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ifoiume XXXV No. 1.
It’* ijow time to shell out for state
and tovjfo license plates. It’s also time
to question having to stand in two lines
to get the chore accomplished.
Mrs. Goldie Niblett at Edenton Of
fice Supply* is contract agent for N. C.
Department of Motor Vehicles. She
handles the renewal cards which are
complete with addresses.
A vehicle owner goes to Mrs. Niblett
and purchases the state tag. Then he
rHmust cross Confederate Plaza and into
the Municipal Building to buy the town
tag. Often times this means standing
in two |ines.
Also, if Mrs. Niblett was allowed to
sell the town tag more would be sold
because she would note from the
address whether or not the vehicle owner
lived in\town and needed the tag.
This | not only a question of con
venience! for the citizens but a matter
of beingxiractical. It just doesn’t stand
to reason(that a vehicle owner living in
side ths Corporate limits must meander
all over the waterfront to be relieved of
12 bucks. There’s a less painful ap
One foolish, thoughtless act can pro
vide the spark which ignites an explos
ion that is felt for years to come.
This could have been the result last
week in Chowan County had we not had
cool, efficient, impartial law officers such
as Sheriff Earl Goodwin.
His telephone rang late, as it often
does, Friday night. When he picked it
up he had not the faintest idea what to
He was told that someone had shot
into a home on Paxton Lane, a Negro
community off Old Hertford Road.
Sheriff Goodwin and his deputies went
’ into action. In a short period of three
r, V* )Urs they had made an arrest. By
deliberate, but swift, action, Sheriff
t 'wYodwin reassured every citizen that
Con tinned on ftf* 4
, Ralph F. Nixon, 20, 105 South Oakum
v Street, was sentenced to a total of six
' years in prison Tuesday after pleading
guilty to five counts of assault with a
deadly weapon and one of malicious
damage to real property.
The charges grew out of a shooting
incident Friday night on Paxton Lane
where a shotgun blast ripped into the
home of a Negro family.
Nixon, on probation for breaking, en
tering and also had his proba
tion revoked and a two year sentence in
voked by Judge Fentress Horner of Eliz
abeth City in Chowan County District
Court. The sentences imposed in the
_ pew cases were to run consecutively.
The defendant gave notice of appeal
and his bond was set at $5,000. He had
not posted bond Tuesday afternoon.
Judge Horner told Nixon he is lucky
he was not up for murder since Vie home
of Oliver Bonner was occupied by five
people at the time the incident <jccurred.
“All across this state such Shootings
are taking place as people try (o create
discord between the white and Negro
races,” the jurist lectured. “The situa
tion over here (in Chowan Qounty), has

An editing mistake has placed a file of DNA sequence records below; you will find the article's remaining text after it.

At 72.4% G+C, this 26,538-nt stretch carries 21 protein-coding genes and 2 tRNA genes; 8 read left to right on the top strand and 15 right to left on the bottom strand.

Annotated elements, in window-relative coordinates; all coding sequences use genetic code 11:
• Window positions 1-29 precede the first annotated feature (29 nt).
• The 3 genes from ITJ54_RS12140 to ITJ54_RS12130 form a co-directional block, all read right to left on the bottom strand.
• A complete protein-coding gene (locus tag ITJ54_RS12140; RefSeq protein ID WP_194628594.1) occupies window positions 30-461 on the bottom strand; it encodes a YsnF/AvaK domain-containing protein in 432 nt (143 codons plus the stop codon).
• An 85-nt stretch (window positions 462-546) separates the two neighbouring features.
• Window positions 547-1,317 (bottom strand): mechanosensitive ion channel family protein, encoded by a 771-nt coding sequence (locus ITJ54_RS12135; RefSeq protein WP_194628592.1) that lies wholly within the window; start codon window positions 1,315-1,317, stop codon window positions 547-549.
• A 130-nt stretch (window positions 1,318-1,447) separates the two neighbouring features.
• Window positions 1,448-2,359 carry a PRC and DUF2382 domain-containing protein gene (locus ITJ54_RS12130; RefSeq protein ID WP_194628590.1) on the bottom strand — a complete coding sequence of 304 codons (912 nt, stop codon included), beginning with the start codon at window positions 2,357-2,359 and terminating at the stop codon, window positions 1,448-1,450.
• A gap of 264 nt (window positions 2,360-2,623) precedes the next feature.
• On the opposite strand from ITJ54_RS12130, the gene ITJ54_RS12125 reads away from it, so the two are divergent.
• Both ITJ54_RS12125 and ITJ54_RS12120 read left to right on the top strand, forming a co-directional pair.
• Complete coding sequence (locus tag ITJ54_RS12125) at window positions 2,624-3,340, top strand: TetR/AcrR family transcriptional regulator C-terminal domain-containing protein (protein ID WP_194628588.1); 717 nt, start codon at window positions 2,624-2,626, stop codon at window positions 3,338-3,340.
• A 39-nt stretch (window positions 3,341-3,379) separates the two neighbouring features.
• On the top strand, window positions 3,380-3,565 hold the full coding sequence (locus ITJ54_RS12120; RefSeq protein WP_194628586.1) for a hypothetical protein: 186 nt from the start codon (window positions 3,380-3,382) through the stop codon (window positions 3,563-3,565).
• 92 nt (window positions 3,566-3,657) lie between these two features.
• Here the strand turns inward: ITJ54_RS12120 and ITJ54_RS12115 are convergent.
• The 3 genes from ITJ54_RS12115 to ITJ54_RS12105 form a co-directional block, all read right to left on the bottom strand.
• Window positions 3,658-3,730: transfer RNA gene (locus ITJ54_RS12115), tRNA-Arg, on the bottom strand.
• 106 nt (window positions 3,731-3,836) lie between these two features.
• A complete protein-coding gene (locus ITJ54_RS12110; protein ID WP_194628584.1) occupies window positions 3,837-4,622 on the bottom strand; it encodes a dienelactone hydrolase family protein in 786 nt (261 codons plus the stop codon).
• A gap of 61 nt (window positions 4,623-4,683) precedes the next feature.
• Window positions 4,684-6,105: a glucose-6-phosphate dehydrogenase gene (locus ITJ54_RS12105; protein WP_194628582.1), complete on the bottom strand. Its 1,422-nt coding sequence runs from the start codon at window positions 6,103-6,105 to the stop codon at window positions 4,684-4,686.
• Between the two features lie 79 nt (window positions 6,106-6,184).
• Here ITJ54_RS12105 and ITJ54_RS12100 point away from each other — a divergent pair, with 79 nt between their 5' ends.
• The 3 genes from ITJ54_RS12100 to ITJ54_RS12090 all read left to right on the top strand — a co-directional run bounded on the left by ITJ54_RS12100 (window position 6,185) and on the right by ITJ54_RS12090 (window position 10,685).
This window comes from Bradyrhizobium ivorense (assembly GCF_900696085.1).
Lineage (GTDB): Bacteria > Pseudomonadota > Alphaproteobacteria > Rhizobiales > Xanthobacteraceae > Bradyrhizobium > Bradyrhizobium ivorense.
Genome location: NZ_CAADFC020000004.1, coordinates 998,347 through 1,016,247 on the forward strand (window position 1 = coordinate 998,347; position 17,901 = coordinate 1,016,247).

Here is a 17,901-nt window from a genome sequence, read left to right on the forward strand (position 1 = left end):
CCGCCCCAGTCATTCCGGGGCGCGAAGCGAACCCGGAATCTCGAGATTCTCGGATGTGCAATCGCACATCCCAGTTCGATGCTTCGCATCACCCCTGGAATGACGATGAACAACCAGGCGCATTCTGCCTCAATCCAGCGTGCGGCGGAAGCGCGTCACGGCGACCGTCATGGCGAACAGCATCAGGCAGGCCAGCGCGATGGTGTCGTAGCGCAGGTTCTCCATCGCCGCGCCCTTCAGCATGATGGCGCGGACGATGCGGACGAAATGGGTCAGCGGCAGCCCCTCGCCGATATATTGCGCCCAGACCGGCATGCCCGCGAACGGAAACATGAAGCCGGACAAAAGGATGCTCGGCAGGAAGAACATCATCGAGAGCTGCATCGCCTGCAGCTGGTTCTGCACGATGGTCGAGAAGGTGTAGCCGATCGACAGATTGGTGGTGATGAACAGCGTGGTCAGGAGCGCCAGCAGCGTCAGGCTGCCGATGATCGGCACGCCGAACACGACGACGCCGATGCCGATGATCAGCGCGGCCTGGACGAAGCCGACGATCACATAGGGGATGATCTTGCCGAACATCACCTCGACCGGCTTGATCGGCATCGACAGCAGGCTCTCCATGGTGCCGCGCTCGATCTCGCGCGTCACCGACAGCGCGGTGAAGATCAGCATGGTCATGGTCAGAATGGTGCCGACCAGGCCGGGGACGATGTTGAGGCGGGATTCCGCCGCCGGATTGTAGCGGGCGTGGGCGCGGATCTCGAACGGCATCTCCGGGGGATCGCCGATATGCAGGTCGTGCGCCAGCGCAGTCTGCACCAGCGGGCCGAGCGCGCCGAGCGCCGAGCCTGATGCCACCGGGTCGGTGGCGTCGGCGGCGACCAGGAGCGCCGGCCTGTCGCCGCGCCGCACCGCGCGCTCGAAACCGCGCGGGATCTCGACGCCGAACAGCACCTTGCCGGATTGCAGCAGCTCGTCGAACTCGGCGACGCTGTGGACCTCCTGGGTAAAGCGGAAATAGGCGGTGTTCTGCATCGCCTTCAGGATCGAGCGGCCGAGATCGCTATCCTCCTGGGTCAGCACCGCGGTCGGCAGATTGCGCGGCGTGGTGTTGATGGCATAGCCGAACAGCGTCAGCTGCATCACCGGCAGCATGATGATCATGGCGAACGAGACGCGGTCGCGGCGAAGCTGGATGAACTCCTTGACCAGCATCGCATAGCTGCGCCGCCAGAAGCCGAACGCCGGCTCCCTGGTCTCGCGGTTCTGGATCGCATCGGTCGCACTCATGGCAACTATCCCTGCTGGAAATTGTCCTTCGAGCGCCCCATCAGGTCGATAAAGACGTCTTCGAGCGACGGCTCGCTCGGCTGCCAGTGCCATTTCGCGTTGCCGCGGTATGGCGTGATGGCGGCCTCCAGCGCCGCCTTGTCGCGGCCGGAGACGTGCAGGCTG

been good and you come along and try
to stir up something. You are going to
have to pay for it.”
During the testimony of Bonner, the
defendant interrupted to say: “I’m sorry
' Continue* on Vac* 4
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FOOT RETIRE AT PEOPLES—J Giu4a Wood Mcond from 1#« chairman of the local board of Bank k Trust Company.
« nirtuMdlir* with four veteran bankiffw TZ*J?rZ*rJi ,t the and ft 19 «7. Left to right are: J. W. Davis, vice president and
Urec »or-Wood; J. H Conger. Sr, and George Hoskins, cashier. The combined service of the four who
Mhwd U M rear*! am Ike fii*f tojpftr H*rVmr’°r new bank personnel plan.
THE CHOWAN HERALD
Farm Inco Te Drop Noted
Chowan County farmers e: .ced
a sharp drop in gross income d A 1967
primarily due to something > which
they have no control—the T f, says
C. W. Overman, county e? 5? a chair
man. 1 45 $
Overman, busy gathering information
to make his estimate of gross farm in
come for the year, said the 1967 figure
would probably be $500,000 less than
1966’s $7,128,049. Most of the loss was
in peanuts he added.
With 68 per cent of the marketing
cards in on peanuts, Overman said aver
age yield is off some 20 per cent. “This
could mean more than half a million
dollars to our farmers,” he said. “That
comes right off the top and it hurts!”
Most of the loss was caused by ex
tremely wet conditions in July and Au
gust, the chairman explained. “Growers
in genera! applied their knowhow pretty
well,” he continued. “They went out to
do a good job but the weather condi
tions kept the yields down and our goal
will not be realized.”
The same is pretty much the case for
soybeans, he continued. However, the
overall soybean income will be increased
because farmers who lost their cotton
came back to harvest a crop of soybeans.
Speaking of cotton, Overman sees 1968
as a crucial year for this important crop.
“What we do in 1968 will depend upon
rejuvenated interest generated among our
growers,” he stated. “Cotton can be
one of our best crops if weather con
ditions are favorable and growers follow
Sale Os Tags Brisk
Lines formed Tuesday at Edenton Of
fice Supply and the Municipal Building
as owners of vehicles began purchasing
1968 state and town license plates.
Mrs. Goldie Niblett, contract agent
for N. C. Department of Motor Vehicles,
aid business has been brisk since she
handed out the first tag at 9 A. M.,
State tags are being purchased this
year with » redesigned renewal card.
The two-part form was mailed last week
to vehicle owners across the state. Mrs.
Niblett said if owners of vehicles have
rot received their renewal card by the
end of the week they should make a re
quest for another to the Department of
Motor Vehicles in Raleigh.
Surrounding area residents can pro
cure their 1968 plates at the office sup
ply store. 501 South Broad Street, be
tween the hours of 9 A- M., and 5 P. M.,
Monday through Friday and 9 A. M.,
to 12 noon on Saturday.
Town tags can be purchased at the
Municipal Building between the hours
of 8:30 A. M., and 5 P. M., Monday
through Friday. This office is closed on
Plans for a cooperative evangelistic
crusade in the area are forging ahead
with the report that 50 per cent of the
churches in Chowan, Gates, and Perqui
mans counties have already indicated a
desire for a crusade to materialize under
the auspices-of The Billy Graham Evan
John Dillon, Director of Associate
Crusades at the new Atlanta-based head
quarters of The Billy Graham Evange
listic Association, has indicated a favor
able reaction to the response of churches
in the area, and has expressed satisfac
tion that the crusade can now materia-
Continued mi Pare 4
Edenton, Chowan County, North Carolina 27932 Thursday, January 4, 1968.
sound, well tested practices.”
He expressed concern about farmers
dropping cotton. “We have no substi
tute for it in our farm rotation plan,” he
Livestock is an area in which Chowan
farmers enjoyed a good year. This will
continue to help the overall picture of a
balanced farm economy, the chairmaq,
The 1967 report on agriculture and
home economics during 1967 has been
presented by Overman to Chowan Coun
t ycommissioners. A series of articles
concerning this report will be published
in The Chowan Herald, beginning next